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Cooperative genome-wide analysis shows increased homozygosity in early onset Parkinson's Disease

Simón-Sánchez, Javier, Kilarski, Laura, Nalls, Michael A., Martinez, Maria, Schulte, Claudia, Holmans, Peter Alan, Gasser, Thomas, Hardy, John, Singleton, Andrew B., Wood, Nicholas W., Brice, Alexis, Heutink, Peter, Williams, Nigel Melville and Morris, Huw Rees 2012. Cooperative genome-wide analysis shows increased homozygosity in early onset Parkinson's Disease. PLoS ONE 7 (3) , e28787. 10.1371/journal.pone.0028787

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Abstract

Parkinson's disease (PD) occurs in both familial and sporadic forms, and both monogenic and complex genetic factors have been identified. Early onset PD (EOPD) is particularly associated with autosomal recessive (AR) mutations, and three genes, PARK2, PARK7 and PINK1, have been found to carry mutations leading to AR disease. Since mutations in these genes account for less than 10% of EOPD patients, we hypothesized that further recessive genetic factors are involved in this disorder, which may appear in extended runs of homozygosity. We carried out genome wide SNP genotyping to look for extended runs of homozygosity (ROHs) in 1,445 EOPD cases and 6,987 controls. Logistic regression analyses showed an increased level of genomic homozygosity in EOPD cases compared to controls. These differences are larger for ROH of 9 Mb and above, where there is a more than three-fold increase in the proportion of cases carrying a ROH. These differences are not explained by occult recessive mutations at existing loci. Controlling for genome wide homozygosity in logistic regression analyses increased the differences between cases and controls, indicating that in EOPD cases ROHs do not simply relate to genome wide measures of inbreeding. Homozygosity at a locus on chromosome19p13.3 was identified as being more common in EOPD cases as compared to controls. Sequencing analysis of genes and predicted transcripts within this locus failed to identify a novel mutation causing EOPD in our cohort. There is an increased rate of genome wide homozygosity in EOPD, as measured by an increase in ROHs. These ROHs are a signature of inbreeding and do not necessarily harbour disease-causing genetic variants. Although there might be other regions of interest apart from chromosome 19p13.3, we lack the power to detect them with this analysis.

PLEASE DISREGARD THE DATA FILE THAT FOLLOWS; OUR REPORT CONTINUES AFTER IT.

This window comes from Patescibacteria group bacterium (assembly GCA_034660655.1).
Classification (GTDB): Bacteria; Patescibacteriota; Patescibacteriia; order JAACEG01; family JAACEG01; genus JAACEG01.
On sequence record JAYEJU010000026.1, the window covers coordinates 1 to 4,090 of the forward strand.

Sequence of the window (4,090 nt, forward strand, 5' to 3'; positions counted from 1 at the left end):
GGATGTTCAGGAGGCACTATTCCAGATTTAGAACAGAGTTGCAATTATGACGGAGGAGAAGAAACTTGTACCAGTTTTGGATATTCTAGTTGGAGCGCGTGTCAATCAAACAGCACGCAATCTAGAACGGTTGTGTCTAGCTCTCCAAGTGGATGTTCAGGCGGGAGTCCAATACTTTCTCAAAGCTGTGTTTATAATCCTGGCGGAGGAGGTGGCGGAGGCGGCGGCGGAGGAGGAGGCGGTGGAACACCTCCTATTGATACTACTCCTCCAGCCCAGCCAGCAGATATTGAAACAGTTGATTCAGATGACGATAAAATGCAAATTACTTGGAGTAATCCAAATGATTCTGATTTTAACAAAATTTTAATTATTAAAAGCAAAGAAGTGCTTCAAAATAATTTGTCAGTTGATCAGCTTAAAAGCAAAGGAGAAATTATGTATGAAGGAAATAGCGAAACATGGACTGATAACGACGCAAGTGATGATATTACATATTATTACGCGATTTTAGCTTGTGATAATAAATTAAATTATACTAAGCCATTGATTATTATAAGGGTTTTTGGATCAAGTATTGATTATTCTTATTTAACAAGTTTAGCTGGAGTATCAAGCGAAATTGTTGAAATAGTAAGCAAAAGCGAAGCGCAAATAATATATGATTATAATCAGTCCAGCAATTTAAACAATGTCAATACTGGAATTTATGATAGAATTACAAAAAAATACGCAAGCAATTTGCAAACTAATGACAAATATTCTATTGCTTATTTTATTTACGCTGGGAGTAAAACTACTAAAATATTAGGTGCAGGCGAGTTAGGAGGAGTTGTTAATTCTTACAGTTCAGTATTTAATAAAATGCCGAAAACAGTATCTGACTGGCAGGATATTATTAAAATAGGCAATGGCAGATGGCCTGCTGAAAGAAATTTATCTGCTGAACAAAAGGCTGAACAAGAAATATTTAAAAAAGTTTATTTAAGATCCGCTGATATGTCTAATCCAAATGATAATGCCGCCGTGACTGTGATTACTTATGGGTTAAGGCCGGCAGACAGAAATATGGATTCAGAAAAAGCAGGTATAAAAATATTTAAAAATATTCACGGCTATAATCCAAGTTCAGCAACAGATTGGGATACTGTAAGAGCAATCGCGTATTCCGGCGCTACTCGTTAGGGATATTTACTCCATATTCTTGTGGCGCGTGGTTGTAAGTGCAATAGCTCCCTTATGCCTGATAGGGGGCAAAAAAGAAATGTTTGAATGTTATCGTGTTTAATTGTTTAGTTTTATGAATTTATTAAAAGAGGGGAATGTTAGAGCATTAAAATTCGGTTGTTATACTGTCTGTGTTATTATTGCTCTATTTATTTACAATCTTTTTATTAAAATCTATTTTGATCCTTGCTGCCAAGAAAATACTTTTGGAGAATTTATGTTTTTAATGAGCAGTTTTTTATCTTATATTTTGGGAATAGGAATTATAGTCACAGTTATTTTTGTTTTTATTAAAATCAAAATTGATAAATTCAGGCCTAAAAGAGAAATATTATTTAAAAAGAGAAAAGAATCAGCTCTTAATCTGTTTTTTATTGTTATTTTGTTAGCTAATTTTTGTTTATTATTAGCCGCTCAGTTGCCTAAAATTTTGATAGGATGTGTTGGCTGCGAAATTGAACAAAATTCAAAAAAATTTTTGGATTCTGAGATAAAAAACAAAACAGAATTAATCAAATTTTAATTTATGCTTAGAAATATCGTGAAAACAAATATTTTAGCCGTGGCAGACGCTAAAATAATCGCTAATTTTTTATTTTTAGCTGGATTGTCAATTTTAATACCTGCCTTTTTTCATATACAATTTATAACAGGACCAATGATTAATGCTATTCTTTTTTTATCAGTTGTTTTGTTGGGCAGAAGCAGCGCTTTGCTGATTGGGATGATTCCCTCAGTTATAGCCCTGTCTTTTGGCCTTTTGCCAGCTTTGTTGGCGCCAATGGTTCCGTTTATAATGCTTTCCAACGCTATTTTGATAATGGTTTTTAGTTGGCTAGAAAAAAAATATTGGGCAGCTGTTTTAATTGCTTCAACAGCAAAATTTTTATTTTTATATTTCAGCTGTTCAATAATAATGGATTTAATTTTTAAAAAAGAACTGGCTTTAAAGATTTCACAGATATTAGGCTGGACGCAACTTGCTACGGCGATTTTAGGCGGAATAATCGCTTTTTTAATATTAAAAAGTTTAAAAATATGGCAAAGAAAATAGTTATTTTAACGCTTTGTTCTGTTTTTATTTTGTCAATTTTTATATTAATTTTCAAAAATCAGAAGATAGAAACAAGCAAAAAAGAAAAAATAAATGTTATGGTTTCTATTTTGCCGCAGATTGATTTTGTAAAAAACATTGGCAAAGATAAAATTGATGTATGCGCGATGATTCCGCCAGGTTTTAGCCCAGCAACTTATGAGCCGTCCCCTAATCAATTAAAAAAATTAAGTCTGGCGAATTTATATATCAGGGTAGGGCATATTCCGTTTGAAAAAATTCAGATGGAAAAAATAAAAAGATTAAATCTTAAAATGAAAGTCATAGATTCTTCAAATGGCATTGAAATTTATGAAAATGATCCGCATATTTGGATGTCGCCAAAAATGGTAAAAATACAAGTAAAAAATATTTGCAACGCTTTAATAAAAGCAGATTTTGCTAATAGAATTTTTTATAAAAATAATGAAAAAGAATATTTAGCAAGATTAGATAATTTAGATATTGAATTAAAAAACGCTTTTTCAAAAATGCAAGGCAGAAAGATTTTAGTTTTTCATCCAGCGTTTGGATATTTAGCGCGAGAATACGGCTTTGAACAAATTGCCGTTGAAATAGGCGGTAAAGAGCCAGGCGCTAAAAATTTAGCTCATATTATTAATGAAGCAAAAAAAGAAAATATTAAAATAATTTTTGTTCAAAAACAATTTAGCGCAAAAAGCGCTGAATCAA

Item Type: Article
Date Type: Publication
Status: Published
Schools: MRC Centre for Neuropsychiatric Genetics and Genomics (CNGG)
Medicine
Systems Immunity Research Institute (SIURI)
Neuroscience and Mental Health Research Institute (NMHRI)
Subjects: Q Science > QH Natural history > QH426 Genetics
R Medicine > RC Internal medicine > RC0321 Neuroscience. Biological psychiatry. Neuropsychiatry
Publisher: PLoS
ISSN: 1932-6203
Date of First Compliant Deposit: 30 March 2016
Last Modified: 12 May 2019 21:24
URI: http://orca.cf.ac.uk/id/eprint/43114

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